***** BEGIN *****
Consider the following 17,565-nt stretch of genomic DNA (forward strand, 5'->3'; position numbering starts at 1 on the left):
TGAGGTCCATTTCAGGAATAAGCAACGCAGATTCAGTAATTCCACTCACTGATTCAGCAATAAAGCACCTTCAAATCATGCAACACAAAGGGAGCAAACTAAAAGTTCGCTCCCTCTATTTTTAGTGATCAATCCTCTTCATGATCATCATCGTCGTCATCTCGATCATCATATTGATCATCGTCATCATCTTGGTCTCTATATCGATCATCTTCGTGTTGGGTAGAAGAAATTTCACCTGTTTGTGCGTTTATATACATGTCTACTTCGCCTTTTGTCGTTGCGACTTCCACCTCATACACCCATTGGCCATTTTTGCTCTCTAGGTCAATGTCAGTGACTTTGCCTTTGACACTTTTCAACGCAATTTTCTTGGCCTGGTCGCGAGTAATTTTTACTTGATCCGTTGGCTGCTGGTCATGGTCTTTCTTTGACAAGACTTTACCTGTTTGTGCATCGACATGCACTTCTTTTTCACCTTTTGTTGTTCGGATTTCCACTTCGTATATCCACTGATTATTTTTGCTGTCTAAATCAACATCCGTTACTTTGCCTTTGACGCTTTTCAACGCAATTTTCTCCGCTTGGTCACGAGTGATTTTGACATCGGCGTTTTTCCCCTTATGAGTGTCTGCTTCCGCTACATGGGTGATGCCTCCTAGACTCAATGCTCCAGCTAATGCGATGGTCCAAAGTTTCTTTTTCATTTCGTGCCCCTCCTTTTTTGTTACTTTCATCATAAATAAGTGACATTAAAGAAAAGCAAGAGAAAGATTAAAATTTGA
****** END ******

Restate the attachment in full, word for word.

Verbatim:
Consider the following 17,565-nt stretch of genomic DNA (forward strand, 5'->3'; position numbering starts at 1 on the left):
TGAGGTCCATTTCAGGAATAAGCAACGCAGATTCAGTAATTCCACTCACTGATTCAGCAATAAAGCACCTTCAAATCATGCAACACAAAGGGAGCAAACTAAAAGTTCGCTCCCTCTATTTTTAGTGATCAATCCTCTTCATGATCATCATCGTCGTCATCTCGATCATCATATTGATCATCGTCATCATCTTGGTCTCTATATCGATCATCTTCGTGTTGGGTAGAAGAAATTTCACCTGTTTGTGCGTTTATATACATGTCTACTTCGCCTTTTGTCGTTGCGACTTCCACCTCATACACCCATTGGCCATTTTTGCTCTCTAGGTCAATGTCAGTGACTTTGCCTTTGACACTTTTCAACGCAATTTTCTTGGCCTGGTCGCGAGTAATTTTTACTTGATCCGTTGGCTGCTGGTCATGGTCTTTCTTTGACAAGACTTTACCTGTTTGTGCATCGACATGCACTTCTTTTTCACCTTTTGTTGTTCGGATTTCCACTTCGTATATCCACTGATTATTTTTGCTGTCTAAATCAACATCCGTTACTTTGCCTTTGACGCTTTTCAACGCAATTTTCTCCGCTTGGTCACGAGTGATTTTGACATCGGCGTTTTTCCCCTTATGAGTGTCTGCTTCCGCTACATGGGTGATGCCTCCTAGACTCAATGCTCCAGCTAATGCGATGGTCCAAAGTTTCTTTTTCATTTCGTGCCCCTCCTTTTTTGTTACTTTCATCATAAATAAGTGACATTAAAGAAAAGCAAGAGAAAGATTAAAATTTGA